Many private organizations also offer scholarship awards to minority students. According to Debt.org, private organizations distribute approximately $3.3 billion in student scholarships each school year. Examples of such organizations include:

  • Minority advocacy groups
  • Employers
  • Small businesses
  • Private companies
  • Major corporations
  • Nonprofit groups
  • Charitable organizations
  • Professional associations
  • Religious organizations
  • Foundations
  • Communities

Types of Scholarships for Minorities

Tons of scholarship opportunities are available to minority students. Some, however, are harder to find than others. To help ensure you locate all potential sources, try searching for awards by categories that are relevant to your interests and background. As a starting point, below are some of the most common types of scholarships for minority students:

Tons of scholarship opportunities are available to minority students. Some, however, are harder to find than others. To help ensure you locate all potential sources, try searching for awards by categories that are relevant to your interests and background. As a starting point, below are some of the most common types of scholarships for minority students:


Athletic Scholarships

These awards are typically offered by colleges and universities or private foundations. They are competitive and the number of available awards usually depends on the sport. Only about one percent of high school student-athletes receive full or partial athletic scholarships for college. These scholarships also tend to have strict requirements for student-athletes to continue receiving funds, such as a minimum GPA, minimum course load, and adherence to classroom attendance guidelines, to name a few examples.

Examples:


Merit-based Scholarships

Merit-based scholarships are awards that are granted based on a student’s academic performance, leadership roles, ACT or SAT scores, community service, and any other extracurricular activities that make them an above-and-beyond student. As a result, the scholarship review committee uses applicants' academic performance as one of the primary distinguishing factors when selecting final candidates and award winners. Merit-based scholarships can came from governments, colleges and universities, and private organizations.

Examples:


Need-based Scholarships

Need-based awards are scholarships that are awarded based on a student’s financial need, which is calculated by subtracting a student’s Expected Family Contribution (EFC) from the cost of education. These scholarships can come from the federal government in the form of a Pell Grant. Pell Grants are usually awarded only to students who demonstrate exceptional financial need and are working towards an undergraduate degree. These awards can also come from private organizations and colleges and universities themselves. In many cases, students only need to demonstrate significant financial need to be considered for a need-based award -- criteria such as GPA may not always be evaluated.

Examples:


Unique Scholarships

Some scholarships and grants are reserved for degree seeks with unique hobbies, special interests, and/or unique creative pursuits. There are many awards offered by private organizations, for example, that support learners with original ideas and research interests. In fact, some of the applications simply ask for students to submit a project proposal outlining how and why they'd carry out a project given the proper funding, access to resources, and education. Scholarships are sometimes available to students with interest in baking pastries, working in agriculture, creative writing, or rock climbing. Conduct some serious online searches for any of your notable interests or hobbies. You may be surprised at what you find.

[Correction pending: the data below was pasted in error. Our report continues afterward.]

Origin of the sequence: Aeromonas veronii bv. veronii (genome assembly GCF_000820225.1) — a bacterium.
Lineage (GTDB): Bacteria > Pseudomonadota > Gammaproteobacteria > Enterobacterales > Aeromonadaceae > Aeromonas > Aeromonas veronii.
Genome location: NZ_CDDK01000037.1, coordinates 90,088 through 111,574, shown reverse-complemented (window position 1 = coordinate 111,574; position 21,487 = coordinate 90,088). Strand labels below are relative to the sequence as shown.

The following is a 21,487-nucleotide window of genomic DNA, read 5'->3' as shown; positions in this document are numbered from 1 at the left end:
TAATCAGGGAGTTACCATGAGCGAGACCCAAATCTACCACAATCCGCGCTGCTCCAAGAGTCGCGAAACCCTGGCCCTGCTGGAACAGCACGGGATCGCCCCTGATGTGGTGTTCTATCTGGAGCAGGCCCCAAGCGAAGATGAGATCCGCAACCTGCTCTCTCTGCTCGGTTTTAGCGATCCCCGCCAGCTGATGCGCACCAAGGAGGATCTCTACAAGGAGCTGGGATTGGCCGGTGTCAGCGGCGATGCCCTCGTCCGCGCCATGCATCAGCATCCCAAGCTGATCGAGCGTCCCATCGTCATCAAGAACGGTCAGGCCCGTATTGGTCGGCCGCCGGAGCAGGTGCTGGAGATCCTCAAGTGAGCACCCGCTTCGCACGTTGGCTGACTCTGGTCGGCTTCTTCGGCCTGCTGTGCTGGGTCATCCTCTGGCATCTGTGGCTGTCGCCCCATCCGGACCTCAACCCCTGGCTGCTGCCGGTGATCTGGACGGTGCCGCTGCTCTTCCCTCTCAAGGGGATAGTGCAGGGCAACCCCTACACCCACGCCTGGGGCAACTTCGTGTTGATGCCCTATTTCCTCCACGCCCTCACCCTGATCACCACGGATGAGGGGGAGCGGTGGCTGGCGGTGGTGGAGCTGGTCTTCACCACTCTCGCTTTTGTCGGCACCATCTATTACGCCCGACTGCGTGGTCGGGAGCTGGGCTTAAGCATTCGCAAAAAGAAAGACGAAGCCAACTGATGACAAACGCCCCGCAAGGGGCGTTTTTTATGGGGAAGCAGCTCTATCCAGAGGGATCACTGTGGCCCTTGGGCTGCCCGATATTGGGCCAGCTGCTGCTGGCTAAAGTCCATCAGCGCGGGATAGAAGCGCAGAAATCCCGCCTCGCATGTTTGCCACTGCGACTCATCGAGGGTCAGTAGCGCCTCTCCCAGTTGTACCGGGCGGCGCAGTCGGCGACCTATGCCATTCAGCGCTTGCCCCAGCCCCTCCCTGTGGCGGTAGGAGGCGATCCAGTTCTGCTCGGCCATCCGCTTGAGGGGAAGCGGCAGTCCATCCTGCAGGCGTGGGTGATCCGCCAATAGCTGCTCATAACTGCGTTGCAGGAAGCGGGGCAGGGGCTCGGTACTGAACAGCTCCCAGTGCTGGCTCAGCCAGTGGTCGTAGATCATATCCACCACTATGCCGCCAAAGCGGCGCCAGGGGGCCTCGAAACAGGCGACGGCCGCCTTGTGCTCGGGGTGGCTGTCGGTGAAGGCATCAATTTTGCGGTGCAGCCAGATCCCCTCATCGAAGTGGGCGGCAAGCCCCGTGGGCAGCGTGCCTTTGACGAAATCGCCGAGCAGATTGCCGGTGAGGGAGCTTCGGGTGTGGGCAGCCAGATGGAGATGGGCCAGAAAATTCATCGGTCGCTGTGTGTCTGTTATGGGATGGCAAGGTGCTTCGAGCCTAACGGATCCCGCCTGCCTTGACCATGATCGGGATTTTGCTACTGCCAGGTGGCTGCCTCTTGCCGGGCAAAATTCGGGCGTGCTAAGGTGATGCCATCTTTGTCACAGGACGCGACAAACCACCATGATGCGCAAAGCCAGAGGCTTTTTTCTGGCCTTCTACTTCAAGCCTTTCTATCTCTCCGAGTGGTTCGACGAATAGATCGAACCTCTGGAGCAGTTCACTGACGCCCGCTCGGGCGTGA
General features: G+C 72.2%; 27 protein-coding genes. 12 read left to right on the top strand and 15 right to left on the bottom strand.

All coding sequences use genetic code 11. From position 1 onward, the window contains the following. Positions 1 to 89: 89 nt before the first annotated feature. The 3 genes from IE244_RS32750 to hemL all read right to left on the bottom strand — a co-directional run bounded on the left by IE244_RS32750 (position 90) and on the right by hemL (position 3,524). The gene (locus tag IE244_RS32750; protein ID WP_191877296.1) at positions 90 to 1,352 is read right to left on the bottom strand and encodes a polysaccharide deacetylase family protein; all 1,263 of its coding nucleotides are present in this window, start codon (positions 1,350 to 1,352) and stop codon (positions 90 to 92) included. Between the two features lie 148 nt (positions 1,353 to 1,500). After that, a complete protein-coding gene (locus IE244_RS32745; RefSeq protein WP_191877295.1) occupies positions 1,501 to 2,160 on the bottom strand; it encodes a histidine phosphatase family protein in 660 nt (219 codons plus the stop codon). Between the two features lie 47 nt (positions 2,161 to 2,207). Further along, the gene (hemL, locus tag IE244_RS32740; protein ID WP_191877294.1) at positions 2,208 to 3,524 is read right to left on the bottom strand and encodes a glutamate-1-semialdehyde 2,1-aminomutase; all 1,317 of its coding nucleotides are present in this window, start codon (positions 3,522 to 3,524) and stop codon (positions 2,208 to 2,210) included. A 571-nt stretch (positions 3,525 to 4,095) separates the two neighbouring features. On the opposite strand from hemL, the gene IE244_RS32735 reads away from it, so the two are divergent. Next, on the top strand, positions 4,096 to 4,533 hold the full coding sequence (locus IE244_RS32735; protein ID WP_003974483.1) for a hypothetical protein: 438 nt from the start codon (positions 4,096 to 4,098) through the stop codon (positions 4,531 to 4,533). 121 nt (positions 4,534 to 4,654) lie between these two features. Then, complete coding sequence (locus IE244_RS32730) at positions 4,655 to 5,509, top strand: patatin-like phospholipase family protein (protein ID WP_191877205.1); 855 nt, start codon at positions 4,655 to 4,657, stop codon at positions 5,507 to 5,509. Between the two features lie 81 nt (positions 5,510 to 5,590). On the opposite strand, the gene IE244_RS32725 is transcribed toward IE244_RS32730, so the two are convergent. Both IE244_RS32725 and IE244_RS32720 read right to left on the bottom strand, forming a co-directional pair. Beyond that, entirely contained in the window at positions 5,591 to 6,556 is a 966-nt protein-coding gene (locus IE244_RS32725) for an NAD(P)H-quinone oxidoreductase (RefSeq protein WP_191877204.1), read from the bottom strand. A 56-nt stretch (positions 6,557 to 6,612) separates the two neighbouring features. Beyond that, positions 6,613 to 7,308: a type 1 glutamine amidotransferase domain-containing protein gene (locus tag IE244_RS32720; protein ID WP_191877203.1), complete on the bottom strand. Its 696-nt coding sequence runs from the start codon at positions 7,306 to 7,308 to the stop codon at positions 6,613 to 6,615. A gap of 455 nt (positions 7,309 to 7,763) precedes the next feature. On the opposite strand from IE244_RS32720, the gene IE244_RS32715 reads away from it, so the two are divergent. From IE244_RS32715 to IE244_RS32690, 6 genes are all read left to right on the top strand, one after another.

Examples:


Subject- or Career-specific Scholarships

Many awards outside of the need-based category are created to support students who want a college education to pursue a specific career. Academic societies and career-specific organizations are most likely to offer these types of awards. Most of the time, applicants must have a strong academic record in addition to a documented interest in the field or subject. For example, if you are interested in pursuing a career in photography or music, scholarship committees will expect that your resume reflect that interest over time through coursework or extracurricular activities. You may even be asked to submit samples of your work or a project portfolio for consideration.

Examples:


Employer Scholarships

Some major companies and businesses offer scholarships to their employees or employees and their families. Even the federal government offers some funding opportunities for government employees and their children. These opportunities are often merit-based and require applicants to be active members in their professional communities. Some companies, such as JetBlue for example, give employees funding retroactively for courses they've already completed. Some employers are even actively involved in helping their employees locate classes and finish their degrees in a timely manner.

Examples:


Community Service Scholarships

Students have many reasons to participate in community service activities. In addition to helping others and serving their communities, prospective college students may also be able to receive scholarship money based on their volunteering and service record. There may be additional considerations for these awards, such as your GPA and career interests. Regardless, there are hundreds of community service awards at the local, regional, and national levels through private organizations and foundations.

Examples:

Q&A: How to Find and Apply to Scholarships

Although scholarships can be hard to find and are often competitive, they are still well worth the time and effort. To help with the research and application process, Dr. Deniece Dortch, creator of the African American Doctoral Scholars Initiative and a visiting assistant professor at George Washington University, offers valuable insight by answering the following frequently asked questions.
Where and how do I find scholarships?

Finding scholarships can be a very overwhelming and time-consuming process. That said, if you are persistent, you should be able to find scholarships that fit your interests, goals, and your identity. The first thing that you should do is create a list of relevant terms to search for, similar to how you would if you were researching a class paper or project. For example, I am an African American woman who is in the field of education. My search terms might be: “grant funding for African American women”, “scholarships African American women”, “scholarships for women”, “college scholarships”, “university scholarships”, “government scholarships”, and “scholarships for high school seniors”. Then conduct an internet search and see what organizations you can find using those terms.